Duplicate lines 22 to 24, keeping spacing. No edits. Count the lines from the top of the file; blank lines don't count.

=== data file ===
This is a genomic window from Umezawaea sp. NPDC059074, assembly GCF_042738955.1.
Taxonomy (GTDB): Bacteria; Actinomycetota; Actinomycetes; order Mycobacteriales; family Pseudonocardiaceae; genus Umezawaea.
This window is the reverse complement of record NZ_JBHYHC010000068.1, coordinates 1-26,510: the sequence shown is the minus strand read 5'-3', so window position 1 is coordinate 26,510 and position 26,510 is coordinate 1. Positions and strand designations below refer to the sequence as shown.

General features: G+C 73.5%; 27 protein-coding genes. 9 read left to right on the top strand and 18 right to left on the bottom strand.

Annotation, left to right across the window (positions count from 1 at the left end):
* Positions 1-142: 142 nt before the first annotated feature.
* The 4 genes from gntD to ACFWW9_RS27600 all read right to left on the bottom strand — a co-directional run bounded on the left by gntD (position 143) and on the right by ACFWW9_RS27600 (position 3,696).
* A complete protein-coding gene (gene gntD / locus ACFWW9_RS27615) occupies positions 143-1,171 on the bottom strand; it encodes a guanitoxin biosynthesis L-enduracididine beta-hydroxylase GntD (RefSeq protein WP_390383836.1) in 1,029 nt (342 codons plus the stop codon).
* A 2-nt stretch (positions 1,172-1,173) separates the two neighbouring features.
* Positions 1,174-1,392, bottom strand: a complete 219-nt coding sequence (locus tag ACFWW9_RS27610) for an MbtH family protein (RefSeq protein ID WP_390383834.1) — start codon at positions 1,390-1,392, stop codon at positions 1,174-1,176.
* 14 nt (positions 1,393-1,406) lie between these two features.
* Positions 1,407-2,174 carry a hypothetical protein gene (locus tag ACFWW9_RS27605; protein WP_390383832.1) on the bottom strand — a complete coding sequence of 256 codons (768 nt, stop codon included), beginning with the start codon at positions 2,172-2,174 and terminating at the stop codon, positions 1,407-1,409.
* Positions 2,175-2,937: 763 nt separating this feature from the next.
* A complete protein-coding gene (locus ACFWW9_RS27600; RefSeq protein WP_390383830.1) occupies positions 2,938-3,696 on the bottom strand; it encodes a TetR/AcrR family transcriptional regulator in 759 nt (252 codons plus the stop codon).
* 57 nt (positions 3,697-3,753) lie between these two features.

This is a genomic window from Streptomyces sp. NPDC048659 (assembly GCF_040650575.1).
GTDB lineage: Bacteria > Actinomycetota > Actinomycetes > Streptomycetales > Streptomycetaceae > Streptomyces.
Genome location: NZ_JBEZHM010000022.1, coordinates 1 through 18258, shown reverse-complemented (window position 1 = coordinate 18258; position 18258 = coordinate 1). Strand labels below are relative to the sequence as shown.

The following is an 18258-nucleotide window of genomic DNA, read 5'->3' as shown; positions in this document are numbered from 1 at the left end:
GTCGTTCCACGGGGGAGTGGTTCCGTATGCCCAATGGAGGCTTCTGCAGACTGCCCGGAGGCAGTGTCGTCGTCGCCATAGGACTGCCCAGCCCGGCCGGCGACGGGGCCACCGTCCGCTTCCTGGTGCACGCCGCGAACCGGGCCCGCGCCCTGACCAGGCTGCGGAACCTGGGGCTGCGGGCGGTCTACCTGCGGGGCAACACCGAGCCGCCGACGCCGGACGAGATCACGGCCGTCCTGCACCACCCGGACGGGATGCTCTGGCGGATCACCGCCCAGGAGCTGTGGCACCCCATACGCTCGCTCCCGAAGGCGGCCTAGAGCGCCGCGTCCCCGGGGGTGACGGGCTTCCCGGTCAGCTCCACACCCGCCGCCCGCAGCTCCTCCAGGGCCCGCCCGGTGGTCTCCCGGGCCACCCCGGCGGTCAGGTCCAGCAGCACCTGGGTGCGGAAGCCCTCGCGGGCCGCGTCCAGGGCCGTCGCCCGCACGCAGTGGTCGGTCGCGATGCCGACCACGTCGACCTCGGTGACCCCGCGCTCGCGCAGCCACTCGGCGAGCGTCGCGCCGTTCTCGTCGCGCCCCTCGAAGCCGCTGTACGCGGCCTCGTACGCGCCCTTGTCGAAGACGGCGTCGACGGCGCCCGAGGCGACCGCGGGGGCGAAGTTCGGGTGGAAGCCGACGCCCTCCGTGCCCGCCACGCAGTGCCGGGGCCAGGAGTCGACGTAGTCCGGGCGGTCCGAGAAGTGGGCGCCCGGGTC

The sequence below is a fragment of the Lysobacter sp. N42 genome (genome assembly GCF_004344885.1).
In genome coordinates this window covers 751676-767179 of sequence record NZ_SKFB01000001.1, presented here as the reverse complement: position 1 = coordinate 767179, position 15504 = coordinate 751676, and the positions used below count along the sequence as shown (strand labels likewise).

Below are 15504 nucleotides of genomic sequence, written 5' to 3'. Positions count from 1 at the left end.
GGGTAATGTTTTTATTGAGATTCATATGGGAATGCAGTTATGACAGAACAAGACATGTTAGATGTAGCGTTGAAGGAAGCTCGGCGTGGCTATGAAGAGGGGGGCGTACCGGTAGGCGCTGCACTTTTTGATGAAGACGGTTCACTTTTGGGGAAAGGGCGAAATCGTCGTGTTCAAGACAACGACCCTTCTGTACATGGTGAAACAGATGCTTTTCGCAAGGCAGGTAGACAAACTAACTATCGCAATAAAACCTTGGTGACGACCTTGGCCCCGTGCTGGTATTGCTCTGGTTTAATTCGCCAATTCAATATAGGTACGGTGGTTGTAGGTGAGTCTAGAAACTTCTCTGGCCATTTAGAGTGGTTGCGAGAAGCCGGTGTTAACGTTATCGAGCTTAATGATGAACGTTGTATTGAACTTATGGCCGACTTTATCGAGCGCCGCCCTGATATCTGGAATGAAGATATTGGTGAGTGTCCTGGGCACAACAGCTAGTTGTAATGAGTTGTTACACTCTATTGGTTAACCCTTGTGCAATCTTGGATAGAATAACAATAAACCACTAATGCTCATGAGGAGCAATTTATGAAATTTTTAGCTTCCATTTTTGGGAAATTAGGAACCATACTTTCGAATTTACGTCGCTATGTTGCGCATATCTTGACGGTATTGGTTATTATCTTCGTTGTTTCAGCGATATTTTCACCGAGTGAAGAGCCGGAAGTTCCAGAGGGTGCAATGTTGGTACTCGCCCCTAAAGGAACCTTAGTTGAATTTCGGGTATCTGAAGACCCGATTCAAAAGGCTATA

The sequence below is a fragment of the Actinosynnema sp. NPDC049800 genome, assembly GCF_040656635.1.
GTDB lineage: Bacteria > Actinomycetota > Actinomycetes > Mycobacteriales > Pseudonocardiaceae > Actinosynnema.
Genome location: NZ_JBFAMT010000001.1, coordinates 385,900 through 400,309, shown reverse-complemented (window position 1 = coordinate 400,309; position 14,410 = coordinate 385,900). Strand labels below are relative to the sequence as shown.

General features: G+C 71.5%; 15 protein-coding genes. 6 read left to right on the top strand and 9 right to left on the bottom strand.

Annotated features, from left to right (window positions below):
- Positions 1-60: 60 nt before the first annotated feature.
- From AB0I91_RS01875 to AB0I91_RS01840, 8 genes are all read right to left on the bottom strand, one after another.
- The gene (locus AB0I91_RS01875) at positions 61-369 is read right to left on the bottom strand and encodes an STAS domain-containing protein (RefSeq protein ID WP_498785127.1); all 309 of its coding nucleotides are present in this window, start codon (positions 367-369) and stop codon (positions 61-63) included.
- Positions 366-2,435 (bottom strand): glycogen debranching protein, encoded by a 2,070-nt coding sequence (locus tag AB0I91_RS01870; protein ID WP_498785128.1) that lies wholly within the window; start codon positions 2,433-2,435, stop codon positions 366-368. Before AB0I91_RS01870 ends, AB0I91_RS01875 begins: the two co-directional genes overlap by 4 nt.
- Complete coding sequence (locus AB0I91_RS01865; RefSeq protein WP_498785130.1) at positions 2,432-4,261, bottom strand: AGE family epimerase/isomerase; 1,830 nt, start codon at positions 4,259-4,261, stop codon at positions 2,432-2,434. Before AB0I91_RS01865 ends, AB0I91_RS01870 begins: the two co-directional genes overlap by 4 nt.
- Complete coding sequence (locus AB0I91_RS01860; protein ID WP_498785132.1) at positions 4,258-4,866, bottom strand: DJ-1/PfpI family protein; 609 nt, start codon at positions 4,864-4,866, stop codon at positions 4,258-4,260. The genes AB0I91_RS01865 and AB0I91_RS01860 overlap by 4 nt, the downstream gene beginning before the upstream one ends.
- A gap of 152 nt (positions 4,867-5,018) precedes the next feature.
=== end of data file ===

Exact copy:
In genome coordinates this window covers 751676-767179 of sequence record NZ_SKFB01000001.1, presented here as the reverse complement: position 1 = coordinate 767179, position 15504 = coordinate 751676, and the positions used below count along the sequence as shown (strand labels likewise).

Below are 15504 nucleotides of genomic sequence, written 5' to 3'. Positions count from 1 at the left end.
GGGTAATGTTTTTATTGAGATTCATATGGGAATGCAGTTATGACAGAACAAGACATGTTAGATGTAGCGTTGAAGGAAGCTCGGCGTGGCTATGAAGAGGGGGGCGTACCGGTAGGCGCTGCACTTTTTGATGAAGACGGTTCACTTTTGGGGAAAGGGCGAAATCGTCGTGTTCAAGACAACGACCCTTCTGTACATGGTGAAACAGATGCTTTTCGCAAGGCAGGTAGACAAACTAACTATCGCAATAAAACCTTGGTGACGACCTTGGCCCCGTGCTGGTATTGCTCTGGTTTAATTCGCCAATTCAATATAGGTACGGTGGTTGTAGGTGAGTCTAGAAACTTCTCTGGCCATTTAGAGTGGTTGCGAGAAGCCGGTGTTAACGTTATCGAGCTTAATGATGAACGTTGTATTGAACTTATGGCCGACTTTATCGAGCGCCGCCCTGATATCTGGAATGAAGATATTGGTGAGTGTCCTGGGCACAACAGCTAGTTGTAATGAGTTGTTACACTCTATTGGTTAACCCTTGTGCAATCTTGGATAGAATAACAATAAACCACTAATGCTCATGAGGAGCAATTTATGAAATTTTTAGCTTCCATTTTTGGGAAATTAGGAACCATACTTTCGAATTTACGTCGCTATGTTGCGCATATCTTGACGGTATTGGTTATTATCTTCGTTGTTTCAGCGATATTTTCACCGAGTGAAGAGCCGGAAGTTCCAGAGGGTGCAATGTTGGTACTCGCCCCTAAAGGAACCTTAGTTGAATTTCGGGTATCTGAAGACCCGATTCAAAAGGCTATA